Through Apple's looking glass

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Don't say iWatch

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Android Wear watches get reviewed, are they painful enough for an iWatch yet?

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How Apple could release a really expensive iWatch and prime the market for the wearable revolution

Vector

Vector 36: iWatches, iPhablets, and Apple's next big thing

The iWatch first-mover non-advantage

While iWatch rumors continue to run hot and heavy Apple hasn't said word one about any specific wearable product. Many of their competitors, however, have had smartwatches on the shelves for months if not years. That's led to some market and media sentiment that Apple's "late" to the game. Apple, however, like wizards, tends to arrive precisely when it means to. Jim Dalrymple writing for the The Loop:

It’s pretty clear that if you made a list of feature you would like to see on a smartwatch, the Gear doesn’t begin to measure up. So why would Samsung release a product like that? It seems the only reason is to be first on the market, which shouldn’t be a motivating factor for a company if they want to change the way we think about a product category.

Apple wasn't first to smartphones with the iPhone. They waited until they fully understood the pain of Treo, BlackBerry, Windows Mobile, and Symbian users, felt like there was a problem Apple was uniquely positioned to solve, and then pulled the trigger. Same with the iPad. It launched from the ashes of a decade of Tablet PC misteps.

The smartwatch space isn't at the Treo or Tablet PC point yet. There's still more pain to learn from and more honing to be done. Only then, when the market is ready and Apple feels like they have a great enough product to enter it will we see their take on an iWatch or wearable.

If Apple did release a smartwatch first, that would be cause to worry.

Go read the rest of Jim's piece and then let me know what you think — is the smartwatch market ready for Apple, and vice versa?

Rene Ritchie

Editor-in-Chief of iMore, co-host of Iterate, Debug, Review, The TV Show, Vector, ZEN & TECH, and MacBreak Weekly podcasts. Cook, grappler, photon wrangler. Follow him on Twitter and Google+.

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The iWatch first-mover non-advantage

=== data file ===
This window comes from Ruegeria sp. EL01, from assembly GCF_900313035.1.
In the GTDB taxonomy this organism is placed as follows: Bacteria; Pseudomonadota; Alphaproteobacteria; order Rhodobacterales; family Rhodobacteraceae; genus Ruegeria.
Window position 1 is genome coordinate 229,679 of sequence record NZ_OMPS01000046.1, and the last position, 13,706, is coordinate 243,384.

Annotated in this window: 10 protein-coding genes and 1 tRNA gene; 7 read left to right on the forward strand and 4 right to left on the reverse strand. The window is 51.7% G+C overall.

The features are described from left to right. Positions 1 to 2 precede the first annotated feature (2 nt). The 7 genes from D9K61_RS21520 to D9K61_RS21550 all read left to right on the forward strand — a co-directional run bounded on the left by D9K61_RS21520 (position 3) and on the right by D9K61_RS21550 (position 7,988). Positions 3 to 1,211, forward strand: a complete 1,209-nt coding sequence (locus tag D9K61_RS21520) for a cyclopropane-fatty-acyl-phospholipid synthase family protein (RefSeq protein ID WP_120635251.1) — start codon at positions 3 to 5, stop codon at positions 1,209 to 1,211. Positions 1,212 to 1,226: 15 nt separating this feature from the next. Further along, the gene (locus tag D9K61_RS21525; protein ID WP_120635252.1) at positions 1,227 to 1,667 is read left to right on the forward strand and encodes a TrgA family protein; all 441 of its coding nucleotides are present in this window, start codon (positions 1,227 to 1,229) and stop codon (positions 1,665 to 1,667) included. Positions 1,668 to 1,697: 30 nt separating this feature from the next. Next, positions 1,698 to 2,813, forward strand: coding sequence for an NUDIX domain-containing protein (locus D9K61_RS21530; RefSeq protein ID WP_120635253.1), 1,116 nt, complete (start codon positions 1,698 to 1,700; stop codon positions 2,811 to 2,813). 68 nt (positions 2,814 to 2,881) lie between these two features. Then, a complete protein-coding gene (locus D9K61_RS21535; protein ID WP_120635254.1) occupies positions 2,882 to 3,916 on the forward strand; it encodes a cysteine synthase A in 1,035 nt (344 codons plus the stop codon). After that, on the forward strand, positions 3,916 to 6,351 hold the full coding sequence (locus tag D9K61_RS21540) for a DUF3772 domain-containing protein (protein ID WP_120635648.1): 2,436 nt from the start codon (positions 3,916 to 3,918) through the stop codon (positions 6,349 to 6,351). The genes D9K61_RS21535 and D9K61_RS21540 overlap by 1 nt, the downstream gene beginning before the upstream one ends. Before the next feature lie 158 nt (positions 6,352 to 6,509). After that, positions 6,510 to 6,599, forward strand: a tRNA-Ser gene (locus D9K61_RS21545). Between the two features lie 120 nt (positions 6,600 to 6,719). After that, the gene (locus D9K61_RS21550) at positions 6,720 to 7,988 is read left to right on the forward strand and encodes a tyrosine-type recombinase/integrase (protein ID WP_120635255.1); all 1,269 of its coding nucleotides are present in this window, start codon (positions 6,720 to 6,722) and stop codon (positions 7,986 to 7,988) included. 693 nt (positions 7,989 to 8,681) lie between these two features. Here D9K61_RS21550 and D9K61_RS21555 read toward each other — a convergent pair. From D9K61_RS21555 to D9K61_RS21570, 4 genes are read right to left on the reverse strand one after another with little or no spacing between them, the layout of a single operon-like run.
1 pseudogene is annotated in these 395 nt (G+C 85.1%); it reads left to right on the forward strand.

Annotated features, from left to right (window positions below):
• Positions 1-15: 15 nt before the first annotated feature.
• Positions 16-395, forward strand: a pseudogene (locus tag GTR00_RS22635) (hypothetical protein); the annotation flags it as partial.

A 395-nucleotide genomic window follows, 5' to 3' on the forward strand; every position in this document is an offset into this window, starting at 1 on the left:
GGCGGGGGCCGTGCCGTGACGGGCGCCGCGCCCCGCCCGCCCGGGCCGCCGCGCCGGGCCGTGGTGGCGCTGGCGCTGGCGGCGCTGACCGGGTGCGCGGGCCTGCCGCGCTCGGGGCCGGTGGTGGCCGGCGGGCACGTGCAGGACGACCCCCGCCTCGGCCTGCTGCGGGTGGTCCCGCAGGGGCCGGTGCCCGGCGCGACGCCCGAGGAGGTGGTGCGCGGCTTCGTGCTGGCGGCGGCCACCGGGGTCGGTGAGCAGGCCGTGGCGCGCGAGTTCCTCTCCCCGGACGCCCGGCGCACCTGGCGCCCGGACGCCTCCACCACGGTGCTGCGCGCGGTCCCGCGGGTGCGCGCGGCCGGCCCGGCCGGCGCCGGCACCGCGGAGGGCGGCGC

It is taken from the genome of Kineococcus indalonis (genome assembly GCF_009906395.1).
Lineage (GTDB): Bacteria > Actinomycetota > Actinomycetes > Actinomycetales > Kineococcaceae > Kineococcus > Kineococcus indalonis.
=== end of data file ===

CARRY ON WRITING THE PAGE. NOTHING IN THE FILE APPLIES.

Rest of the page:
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Technically the square iPod nano could be considered a smartwatch. So Apple beat everybody to it, and more likely planted the seed of the whole smartwach phenomenon.

I've had, or have, just about every known, and unknown, smart watch and fitness band since the first Sony Ericsson LiveView. All with a common denominator of playing within a smartphone ecosystem. My excitement peaked sometime between testing the WIMM One and Pebble. Since then, including Samsung's efforts, I'm left waiting for the category to have its iPhone moment. I could talk all day on this subject, but it comes down to this:

The smart watch UX quality has to be on par or better than flagship smartphones to have mass appeal.

Exactly. An Apple "iWatch" will need to be compelling in one or more ways.
No "smart watch" is or has ever been compelling. Not yet anyway.

Once a user gets past the initial wow of having any smart watch, they quickly lose interest. Seeing Twitter and FB posts, reading email, playing Flappy Bird and taking pictures absolutely sucks on a smart watch versus your phone.

For an iWatch to succeed it won't be a UI thing, it will be a UX that delivers new reasons to want one. Jobs might have asked, "What can an iWatch be better at than an iPhone is?".

To clarify your memory of the original iPhone...Apple provided a toy while everybody else was providing tools. The early iPhones weren't an option for business use, functionality was years behind everybody else. Apple did not "solve a problem", what they did was attack a new market with features well suited for that market. Same thing with the iPad. Tablet PCs were focused on business and their associated needs, Apple focused on consumers and found success.

That is not the case today, current smart watches have clearly been targeting consumers for several years now. That's not to say I don't believe Apple can find success with an iWatch. I'm just saying it's not the same situation.

That's semantics. Interface is the application. Before the iPhone and iPad, smartphone and tablet interface sucked. Apple solved that problem.

Arguing about functionality and ignoring interface is like arguing about horses and buggies vs. early cars.

We're in the world we're in today because the future of the iPhone and iPad held more promise than the future of any similar device to launch before them.

I don't dispute your last sentence. But it is not mere semantics that Apple went after a different market than everybody else. They would not have had the success they did had they not focused on consumers first. Interface was their main application, yes, but useful functionality was sorely lacking otherwise.